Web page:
Cleanliness is next to doctorliness. Have you ever taken a good look at your office from the patients point of view? That six-month-old dust bunny that you nostalgically think looks just like Donald Rumsfeld might make the patient think that your office isGod forbidnot sterile. When a patient thinks of warm and fuzzy, he may not immediately envision the pleasure of a cobweb in the face. And, that oily boot print in the middle of the reception area probably wont lead him to respect you as a fellow working man.

In my office, I am able to subtly motivate my excellent, perceptive staff members to keep the office as clean as a sterile swab in the pre-eye booger position. For example, if the place is dusty, I just stroll over as my staffers are eating their lunch, smile, take ones face in my hands and sneeze. Then, as a gentleman, I offer a tissue and say, When you are done wiping your lazy face, try wiping a countertop, OK?

The point is this: You do not have to be a jerk to get the job done. Just be honest. Like me!

Look around. Its time, as the New Year is upon us, to clean up the place a littleto spruce things up. Now, just like you, I am a scientist at heart. I do not do anything without proper peer-reviewed research and data behind my every move. My research has provided some preliminary concepts worth considering:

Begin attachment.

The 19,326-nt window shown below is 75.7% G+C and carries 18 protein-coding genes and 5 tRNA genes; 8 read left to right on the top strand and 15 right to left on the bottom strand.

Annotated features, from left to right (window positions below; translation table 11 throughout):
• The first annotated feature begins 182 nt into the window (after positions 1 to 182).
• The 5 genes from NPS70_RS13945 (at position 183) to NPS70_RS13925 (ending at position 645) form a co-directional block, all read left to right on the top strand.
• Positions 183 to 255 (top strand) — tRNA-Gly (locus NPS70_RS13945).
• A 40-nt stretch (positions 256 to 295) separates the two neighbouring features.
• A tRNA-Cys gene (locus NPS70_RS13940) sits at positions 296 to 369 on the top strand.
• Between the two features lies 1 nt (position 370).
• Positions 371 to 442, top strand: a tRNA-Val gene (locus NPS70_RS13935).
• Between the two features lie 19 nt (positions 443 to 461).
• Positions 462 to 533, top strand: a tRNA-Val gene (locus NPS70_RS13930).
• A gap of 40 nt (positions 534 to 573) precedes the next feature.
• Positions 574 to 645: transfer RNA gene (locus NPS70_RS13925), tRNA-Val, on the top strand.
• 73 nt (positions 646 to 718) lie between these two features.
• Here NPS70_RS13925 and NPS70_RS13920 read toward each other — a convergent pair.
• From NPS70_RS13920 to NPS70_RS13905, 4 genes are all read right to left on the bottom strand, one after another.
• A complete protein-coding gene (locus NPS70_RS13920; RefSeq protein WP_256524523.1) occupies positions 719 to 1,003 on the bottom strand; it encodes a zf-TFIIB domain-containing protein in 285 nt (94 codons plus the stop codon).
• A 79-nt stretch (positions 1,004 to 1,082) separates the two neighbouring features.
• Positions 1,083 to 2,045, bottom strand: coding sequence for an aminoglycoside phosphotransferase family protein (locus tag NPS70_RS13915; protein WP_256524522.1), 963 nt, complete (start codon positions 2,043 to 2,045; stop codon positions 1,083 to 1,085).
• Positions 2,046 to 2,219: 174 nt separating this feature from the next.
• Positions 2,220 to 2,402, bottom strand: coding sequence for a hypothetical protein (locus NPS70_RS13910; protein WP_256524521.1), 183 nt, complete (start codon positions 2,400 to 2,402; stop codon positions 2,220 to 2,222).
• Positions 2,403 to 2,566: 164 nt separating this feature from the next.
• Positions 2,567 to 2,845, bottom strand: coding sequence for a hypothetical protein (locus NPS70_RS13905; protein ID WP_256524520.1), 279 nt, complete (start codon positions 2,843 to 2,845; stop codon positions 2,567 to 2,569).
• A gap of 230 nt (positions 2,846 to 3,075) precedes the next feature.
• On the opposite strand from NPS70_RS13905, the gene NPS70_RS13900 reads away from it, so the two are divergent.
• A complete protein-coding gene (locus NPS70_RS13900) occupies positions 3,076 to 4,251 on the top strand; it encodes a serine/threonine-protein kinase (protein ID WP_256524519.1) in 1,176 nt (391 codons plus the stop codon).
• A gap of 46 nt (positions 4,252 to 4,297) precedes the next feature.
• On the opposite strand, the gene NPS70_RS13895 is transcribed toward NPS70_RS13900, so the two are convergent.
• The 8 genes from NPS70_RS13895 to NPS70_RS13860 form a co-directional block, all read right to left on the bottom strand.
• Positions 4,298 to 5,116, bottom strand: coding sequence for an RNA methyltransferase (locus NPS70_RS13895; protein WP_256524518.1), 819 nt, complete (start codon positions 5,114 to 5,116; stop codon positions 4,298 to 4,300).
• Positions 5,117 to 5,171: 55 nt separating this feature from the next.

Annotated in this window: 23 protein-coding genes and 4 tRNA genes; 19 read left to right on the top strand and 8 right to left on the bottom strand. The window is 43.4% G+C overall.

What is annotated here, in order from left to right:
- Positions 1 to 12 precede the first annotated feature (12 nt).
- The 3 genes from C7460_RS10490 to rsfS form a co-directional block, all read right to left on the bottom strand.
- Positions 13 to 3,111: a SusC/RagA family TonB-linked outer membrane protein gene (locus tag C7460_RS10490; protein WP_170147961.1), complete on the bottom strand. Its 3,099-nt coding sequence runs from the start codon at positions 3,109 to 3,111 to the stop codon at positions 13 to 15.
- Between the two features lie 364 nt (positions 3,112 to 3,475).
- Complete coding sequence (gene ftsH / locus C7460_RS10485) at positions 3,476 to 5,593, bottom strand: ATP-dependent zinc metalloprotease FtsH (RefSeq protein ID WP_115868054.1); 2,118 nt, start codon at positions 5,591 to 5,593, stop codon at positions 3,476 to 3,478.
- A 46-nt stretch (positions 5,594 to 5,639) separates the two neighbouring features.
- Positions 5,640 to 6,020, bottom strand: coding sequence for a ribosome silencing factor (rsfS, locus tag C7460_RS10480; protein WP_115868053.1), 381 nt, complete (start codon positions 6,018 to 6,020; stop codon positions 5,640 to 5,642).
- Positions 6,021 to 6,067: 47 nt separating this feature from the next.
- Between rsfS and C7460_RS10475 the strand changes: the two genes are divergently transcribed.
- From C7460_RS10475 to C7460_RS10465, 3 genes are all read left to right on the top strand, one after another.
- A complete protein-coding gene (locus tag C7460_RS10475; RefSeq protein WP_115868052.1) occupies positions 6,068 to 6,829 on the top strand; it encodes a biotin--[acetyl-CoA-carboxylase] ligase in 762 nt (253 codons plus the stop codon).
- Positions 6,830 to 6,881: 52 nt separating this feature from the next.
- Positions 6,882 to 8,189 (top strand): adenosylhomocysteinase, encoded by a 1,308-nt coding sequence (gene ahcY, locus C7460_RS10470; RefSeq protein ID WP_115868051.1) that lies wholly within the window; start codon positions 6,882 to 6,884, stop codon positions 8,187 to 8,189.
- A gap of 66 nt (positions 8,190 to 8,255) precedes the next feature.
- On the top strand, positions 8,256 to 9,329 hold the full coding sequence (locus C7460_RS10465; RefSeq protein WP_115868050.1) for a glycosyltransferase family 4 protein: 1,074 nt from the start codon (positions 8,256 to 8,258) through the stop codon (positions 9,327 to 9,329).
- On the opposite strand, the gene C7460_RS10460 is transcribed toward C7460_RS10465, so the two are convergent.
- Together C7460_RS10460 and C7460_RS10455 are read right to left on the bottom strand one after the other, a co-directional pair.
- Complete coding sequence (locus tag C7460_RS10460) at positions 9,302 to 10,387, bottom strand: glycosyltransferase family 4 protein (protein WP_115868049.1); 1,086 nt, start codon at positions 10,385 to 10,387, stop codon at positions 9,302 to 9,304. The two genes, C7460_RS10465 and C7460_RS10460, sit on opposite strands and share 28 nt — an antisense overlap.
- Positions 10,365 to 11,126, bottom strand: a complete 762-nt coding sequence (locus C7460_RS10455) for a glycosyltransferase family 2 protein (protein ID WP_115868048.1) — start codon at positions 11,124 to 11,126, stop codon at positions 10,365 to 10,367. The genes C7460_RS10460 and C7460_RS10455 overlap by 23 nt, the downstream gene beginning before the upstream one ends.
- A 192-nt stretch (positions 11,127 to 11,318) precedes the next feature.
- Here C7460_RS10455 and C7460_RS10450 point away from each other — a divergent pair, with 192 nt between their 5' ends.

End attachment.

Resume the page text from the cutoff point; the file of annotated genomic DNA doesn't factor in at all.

1. If that dead bug that has lain in the corner of your pretest room turns into a butterfly in the spring, you might need to clean.

2. If your medical assistants mustard yellow scrubs are, in fact, mustard yellow because of mustard, you might need to clean.

3. If the patients tell you they really like the tree that is growing in the toilet tank in your bathroom, you might need to clean. As soon as you pick the apples, deal with it.

4. If the mushrooms on your salad at lunch are harvested from the chin rest of your slit lamp, you might need to clean.

5. If you compliment your opticians black fingernail polish and she says, I dont wear nail polish, you might need to clean her.

6. No matter how clean and pristine your medical assistant is, a patient will disapprove of a tattoo of a snake around her neck or the visible piercing of any body part, even if its only visible when your assistant sticks her tongue out.

7. The patient sees something in your sink. And its moving. The larger that bug is, the more likely your patient will buy contact lenses from the Internet. If the creature in question snaps at the patient, he or she will not be receptive to a backup pair of glasses either.

8. If you can see floorboard wood through your carpet, replace the carpet. If you can see earth through your floorboard, replace your floorboards. If you can see Australia through the earth, retire. Better yet, seek help.

9. If that odd deposit on your patients contact lens is your fingerprint, consider soap.

10. If the liquid soap holder by the sink in your examination room dispenses only air, refill it. With soap.

11. If you can write your name with your Tono-Pen, try Cetylcide once a year.

12. If you ask your patient if his eyes are always that red and he says, Just since I came into your office, change your furnace filter.

Doctor, would you just clean your office, please? And, if you are interested in a dust bunny that looks exactly like Donald Rumsfeld, check eBay.

Vol. No: 144:01Issue: 1/15/2007